In chronic smokers who stop smoking, there is a rapid increase in the number of circulating cells that aid in the repair of the lining of blood vessels, researchers have found.
Therefore, “even short-term cessation of smoking may be an effective means to reduce cardiovascular risk,” they write in the medical journal Arteriosclerosis, Thrombosis, and Vascular Biology.
Researchers at the Nagoya University Graduate School of Medicine in Japan counted the number of circulating “endothelial progenitor” cells - stem cells that can become new cells lining arteries and veins - in 14 healthy nonsmokers and in 15 otherwise healthy age-matched smokers. The smokers were recruited from among people who wanted to quit smoking.
According to Dr. Takahisa Kondo and colleagues, the levels of progenitor cells were reduced in the chronic smokers compared with nonsmokers, and the more people smoked the fewer cells they had.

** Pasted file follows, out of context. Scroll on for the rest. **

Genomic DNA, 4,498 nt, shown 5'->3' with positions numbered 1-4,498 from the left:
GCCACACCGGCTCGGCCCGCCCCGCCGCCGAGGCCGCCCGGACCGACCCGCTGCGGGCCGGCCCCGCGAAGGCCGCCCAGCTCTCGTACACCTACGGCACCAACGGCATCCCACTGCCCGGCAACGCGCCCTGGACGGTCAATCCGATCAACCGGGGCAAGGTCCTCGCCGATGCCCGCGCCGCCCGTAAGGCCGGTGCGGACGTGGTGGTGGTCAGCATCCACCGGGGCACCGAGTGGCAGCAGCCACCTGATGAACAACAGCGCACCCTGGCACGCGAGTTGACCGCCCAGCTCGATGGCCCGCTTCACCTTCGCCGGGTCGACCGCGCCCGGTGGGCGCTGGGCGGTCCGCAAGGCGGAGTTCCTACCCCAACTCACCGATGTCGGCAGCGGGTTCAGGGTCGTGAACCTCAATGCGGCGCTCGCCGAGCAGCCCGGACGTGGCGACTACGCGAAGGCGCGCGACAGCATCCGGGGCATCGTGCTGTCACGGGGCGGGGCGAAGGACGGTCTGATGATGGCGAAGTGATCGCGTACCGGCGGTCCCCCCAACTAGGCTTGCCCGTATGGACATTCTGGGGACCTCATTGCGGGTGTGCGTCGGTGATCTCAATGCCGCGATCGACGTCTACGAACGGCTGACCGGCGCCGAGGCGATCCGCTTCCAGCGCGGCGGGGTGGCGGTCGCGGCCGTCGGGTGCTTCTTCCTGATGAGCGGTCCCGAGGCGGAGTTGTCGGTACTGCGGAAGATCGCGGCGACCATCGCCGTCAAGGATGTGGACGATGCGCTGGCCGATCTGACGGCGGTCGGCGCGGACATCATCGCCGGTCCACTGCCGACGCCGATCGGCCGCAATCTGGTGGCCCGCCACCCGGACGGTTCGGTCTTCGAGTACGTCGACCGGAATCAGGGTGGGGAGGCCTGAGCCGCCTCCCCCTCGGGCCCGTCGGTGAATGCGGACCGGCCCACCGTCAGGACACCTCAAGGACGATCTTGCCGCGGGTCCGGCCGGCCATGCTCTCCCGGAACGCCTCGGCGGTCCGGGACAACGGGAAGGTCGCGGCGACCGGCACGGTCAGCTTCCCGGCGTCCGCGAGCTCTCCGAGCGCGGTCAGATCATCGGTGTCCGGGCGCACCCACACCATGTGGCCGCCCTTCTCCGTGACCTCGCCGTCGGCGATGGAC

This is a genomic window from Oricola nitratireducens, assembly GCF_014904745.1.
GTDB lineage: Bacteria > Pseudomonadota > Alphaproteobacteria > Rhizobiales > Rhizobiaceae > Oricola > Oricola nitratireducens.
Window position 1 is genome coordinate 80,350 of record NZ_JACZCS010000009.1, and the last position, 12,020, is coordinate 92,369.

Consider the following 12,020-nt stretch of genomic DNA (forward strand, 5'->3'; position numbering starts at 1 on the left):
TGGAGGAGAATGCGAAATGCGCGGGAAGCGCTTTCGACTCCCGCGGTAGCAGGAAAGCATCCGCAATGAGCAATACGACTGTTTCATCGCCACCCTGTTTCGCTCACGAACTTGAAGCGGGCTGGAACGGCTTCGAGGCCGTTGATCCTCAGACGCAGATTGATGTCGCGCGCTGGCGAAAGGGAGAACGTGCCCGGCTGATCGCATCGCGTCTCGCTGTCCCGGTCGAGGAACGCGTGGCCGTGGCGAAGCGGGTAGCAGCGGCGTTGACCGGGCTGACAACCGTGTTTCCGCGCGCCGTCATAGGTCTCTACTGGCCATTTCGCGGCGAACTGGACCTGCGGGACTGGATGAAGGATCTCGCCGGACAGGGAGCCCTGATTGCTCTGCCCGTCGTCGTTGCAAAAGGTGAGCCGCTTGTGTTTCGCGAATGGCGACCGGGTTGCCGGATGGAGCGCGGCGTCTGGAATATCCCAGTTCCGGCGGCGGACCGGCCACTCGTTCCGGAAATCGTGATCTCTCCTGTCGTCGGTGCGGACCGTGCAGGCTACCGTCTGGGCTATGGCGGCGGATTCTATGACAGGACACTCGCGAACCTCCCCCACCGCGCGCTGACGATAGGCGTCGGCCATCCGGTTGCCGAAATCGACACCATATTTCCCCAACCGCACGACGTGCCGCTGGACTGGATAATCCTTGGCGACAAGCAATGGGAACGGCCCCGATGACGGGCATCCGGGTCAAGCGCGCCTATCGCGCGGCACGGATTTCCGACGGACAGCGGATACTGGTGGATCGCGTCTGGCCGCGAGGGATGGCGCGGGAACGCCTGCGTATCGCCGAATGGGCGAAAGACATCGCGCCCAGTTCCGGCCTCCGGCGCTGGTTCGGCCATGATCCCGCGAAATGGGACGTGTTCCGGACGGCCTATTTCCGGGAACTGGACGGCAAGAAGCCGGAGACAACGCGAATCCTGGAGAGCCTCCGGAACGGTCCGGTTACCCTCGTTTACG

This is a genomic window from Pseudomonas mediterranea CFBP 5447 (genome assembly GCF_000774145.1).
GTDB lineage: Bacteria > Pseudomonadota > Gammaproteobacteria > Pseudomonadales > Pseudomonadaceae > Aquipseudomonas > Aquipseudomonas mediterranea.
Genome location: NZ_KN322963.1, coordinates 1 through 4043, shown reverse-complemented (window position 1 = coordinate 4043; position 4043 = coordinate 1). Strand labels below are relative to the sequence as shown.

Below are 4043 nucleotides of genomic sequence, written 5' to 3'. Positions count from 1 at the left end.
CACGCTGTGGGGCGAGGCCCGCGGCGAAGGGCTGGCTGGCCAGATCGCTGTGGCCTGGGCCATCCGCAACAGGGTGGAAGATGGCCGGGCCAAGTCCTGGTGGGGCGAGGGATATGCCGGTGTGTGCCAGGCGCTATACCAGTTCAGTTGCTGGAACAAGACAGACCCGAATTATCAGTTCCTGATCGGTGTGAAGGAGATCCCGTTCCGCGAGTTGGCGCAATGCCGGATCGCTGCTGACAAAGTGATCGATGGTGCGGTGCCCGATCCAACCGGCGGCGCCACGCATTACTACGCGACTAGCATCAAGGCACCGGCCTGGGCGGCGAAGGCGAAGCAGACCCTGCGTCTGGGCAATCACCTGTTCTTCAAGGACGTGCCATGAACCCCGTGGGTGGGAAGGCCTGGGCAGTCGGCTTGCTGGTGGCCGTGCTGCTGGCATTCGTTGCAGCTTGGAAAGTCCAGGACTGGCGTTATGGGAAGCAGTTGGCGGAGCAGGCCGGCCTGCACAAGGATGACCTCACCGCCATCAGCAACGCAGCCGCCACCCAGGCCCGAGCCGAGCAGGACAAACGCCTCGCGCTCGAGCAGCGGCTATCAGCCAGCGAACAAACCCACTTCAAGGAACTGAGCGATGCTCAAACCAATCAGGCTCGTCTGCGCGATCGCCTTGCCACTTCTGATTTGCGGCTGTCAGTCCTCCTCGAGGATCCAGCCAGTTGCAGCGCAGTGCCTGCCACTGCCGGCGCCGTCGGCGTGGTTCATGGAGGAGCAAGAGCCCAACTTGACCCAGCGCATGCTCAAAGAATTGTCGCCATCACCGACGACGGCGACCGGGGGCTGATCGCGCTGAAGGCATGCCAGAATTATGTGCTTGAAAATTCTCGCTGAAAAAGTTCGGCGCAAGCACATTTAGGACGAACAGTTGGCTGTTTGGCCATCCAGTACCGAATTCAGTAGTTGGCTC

All of the smokers did quit, eight with nicotine patches and seven without. When they stopped smoking, levels of the circulating endothelial progenitor cells rose rapidly, the team found.
In lighter smokers - those who smoked less than 20 cigarettes per day - the magnitude of the recovery was greater than in smokers who smoked 20 or more cigarettes per day.
However, after a month, all the smokers had “unexpectedly” relapsed, and progenitor cells dropped nearly to their original low numbers.
“Because the decreased number of endothelial progenitor cells in peripheral circulation is a strong predictor for cardiovascular risk, our findings provide further evidence for the consensus that smoking cessation is to be highly recommended for the prevention of cardiovascular disease,” the researchers conclude.
SOURCE: Arteriosclerosis, Thrombosis, and Vascular Biology, August 2004.
Revision date: June 14, 2011
Last revised: by Andrew G. Epstein, M.D.